Conclusions

Here is a summary of our conclusions.

  • PHP depends on CPU processing power meaning if you need better performance, it is important that you pick a CPU model that has a better official benchmark score – CPU matters.
  • The number of CPU cores doesn’t affect the performance of PHP applications - PHP is not multi-threaded. The number of CPU cores will only help you handle a higher traffic.
  • PHP string functions are more expensive than math functions.
  • VPS instances with a larger amount of RAM memory have little or no impact on PHP performance.
  • The best decision will be to use a few high CPU VPS instances with a load balancer, with a separate instance for MySQL DB
  • A Standard $20 DigitalOcean droplet will give you a better PHP performance in average than a $640 DigitalOcean droplet.
  • A High CPU $40 DigitalOcean droplet will give you the best PHP performance among DigitalOcean droplets.
  • Dedicated vCPU give us more stable performance - no large loading time spikes
  • Bad programmers are too expensive.

What does this research mean for WordPress website owners?

If your website suffers bad backend performance, first, try to hire an experienced backend PHP developer to optimize your code. In the case of a WordPress website, try using some WordPress cache plugin and optimize your LEMP/LAMP configuration. (Upgrade PHP to 7, enable opcache, optimize your Apache/Nginx configuration, optimize your MySQL configuration).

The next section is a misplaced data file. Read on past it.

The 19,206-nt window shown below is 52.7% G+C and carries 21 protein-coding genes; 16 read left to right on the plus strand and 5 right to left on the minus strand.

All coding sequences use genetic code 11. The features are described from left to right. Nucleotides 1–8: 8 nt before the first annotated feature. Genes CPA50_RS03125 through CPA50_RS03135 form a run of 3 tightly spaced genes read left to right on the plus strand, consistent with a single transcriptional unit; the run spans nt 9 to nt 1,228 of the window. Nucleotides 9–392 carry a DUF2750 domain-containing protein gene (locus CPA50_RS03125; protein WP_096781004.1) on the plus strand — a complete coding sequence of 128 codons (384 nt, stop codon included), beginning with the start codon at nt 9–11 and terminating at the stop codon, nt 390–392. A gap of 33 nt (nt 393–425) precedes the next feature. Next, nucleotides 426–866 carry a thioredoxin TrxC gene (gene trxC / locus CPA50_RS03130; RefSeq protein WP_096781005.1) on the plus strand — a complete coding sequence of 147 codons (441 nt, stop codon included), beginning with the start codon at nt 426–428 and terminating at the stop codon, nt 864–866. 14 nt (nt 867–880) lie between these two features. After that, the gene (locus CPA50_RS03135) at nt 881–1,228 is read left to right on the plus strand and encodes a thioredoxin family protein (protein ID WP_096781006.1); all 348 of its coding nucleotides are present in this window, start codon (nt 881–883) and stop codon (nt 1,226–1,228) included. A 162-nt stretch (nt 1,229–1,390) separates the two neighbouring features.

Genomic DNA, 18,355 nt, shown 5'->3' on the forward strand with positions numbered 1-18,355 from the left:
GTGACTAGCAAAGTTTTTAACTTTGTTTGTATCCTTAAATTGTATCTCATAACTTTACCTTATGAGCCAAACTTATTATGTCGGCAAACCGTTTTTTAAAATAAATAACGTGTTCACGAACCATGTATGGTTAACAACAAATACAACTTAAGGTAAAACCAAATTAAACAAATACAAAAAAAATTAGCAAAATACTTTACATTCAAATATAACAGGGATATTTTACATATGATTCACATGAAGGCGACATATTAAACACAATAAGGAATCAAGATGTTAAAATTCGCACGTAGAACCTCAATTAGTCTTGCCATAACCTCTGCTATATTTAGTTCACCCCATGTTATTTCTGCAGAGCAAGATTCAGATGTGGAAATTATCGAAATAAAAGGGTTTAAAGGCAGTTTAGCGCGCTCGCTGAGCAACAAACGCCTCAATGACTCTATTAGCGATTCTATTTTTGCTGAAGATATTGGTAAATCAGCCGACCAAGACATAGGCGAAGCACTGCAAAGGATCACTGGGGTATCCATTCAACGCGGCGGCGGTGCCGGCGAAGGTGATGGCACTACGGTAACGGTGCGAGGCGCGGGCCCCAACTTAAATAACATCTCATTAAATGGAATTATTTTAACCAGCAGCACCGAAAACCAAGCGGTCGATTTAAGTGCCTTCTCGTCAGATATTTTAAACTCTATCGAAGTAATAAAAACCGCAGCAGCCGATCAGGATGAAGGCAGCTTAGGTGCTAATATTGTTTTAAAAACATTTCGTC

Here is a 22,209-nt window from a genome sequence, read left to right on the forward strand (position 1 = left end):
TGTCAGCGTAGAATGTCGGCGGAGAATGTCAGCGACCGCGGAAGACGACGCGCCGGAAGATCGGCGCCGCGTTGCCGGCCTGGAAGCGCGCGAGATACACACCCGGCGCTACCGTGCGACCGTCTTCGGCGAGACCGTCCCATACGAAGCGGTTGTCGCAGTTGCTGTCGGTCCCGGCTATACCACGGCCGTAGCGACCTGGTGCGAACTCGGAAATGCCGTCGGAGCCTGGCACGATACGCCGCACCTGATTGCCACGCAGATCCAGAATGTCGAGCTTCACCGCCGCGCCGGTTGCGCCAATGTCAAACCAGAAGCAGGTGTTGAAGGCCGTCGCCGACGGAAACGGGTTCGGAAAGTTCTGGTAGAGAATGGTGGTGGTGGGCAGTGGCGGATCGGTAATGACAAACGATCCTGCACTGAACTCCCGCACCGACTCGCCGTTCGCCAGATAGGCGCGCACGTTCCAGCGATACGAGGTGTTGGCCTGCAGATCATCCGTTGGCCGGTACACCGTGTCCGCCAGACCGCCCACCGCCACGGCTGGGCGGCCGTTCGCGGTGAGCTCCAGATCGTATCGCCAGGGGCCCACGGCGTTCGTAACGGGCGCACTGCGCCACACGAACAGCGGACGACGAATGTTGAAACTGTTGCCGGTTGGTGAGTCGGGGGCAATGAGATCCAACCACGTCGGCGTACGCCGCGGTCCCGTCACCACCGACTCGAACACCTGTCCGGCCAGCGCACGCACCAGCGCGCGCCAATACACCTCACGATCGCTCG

When optimization is not possible and your results are not good enough, consider hosting your website with a better CPU. Probably the most feasible thing to do will be to buy an optimized WordPress web hosting.

However, when shared hosting is not the option here is our recommendation.

A lot of WordPress website owners spend over $500 monthly to handle high traffic. Take a look at DigitalOcean architecture for WordPress and other PHP applications we recommending, which costs $120 monthly and also allows website owners to scale up/down as traffic gets higher or lower.

Recommended architecture for WordPress

In case when your database is under heavy load - just take instance with more RAM memory and optimize your MySQL configuration and MySQL caching.

Funny facts & stats

  • Almost fully automated tests
  • Each droplet is tested under 1h
  • 18 droplets tested with 4 scripts
  • Total 162 tests performed
  • ~ 7200 HTTP tests requests are sent during test
  • Total 80 profilings done
  • over 30h spent

What’s next

We want to do much more research on web performance, security, tools, hosting providers, etc.

Which research you want to we do next?

  • benchmark of plain, magazine, shop WordPress websites on all Amazon AWS instances
  • perform load test of plain, magazine and shop WordPress websites on all DigitalOcean droplets

Share this article on social networks with your comments and the vote for next research.

Credits

Many thanks to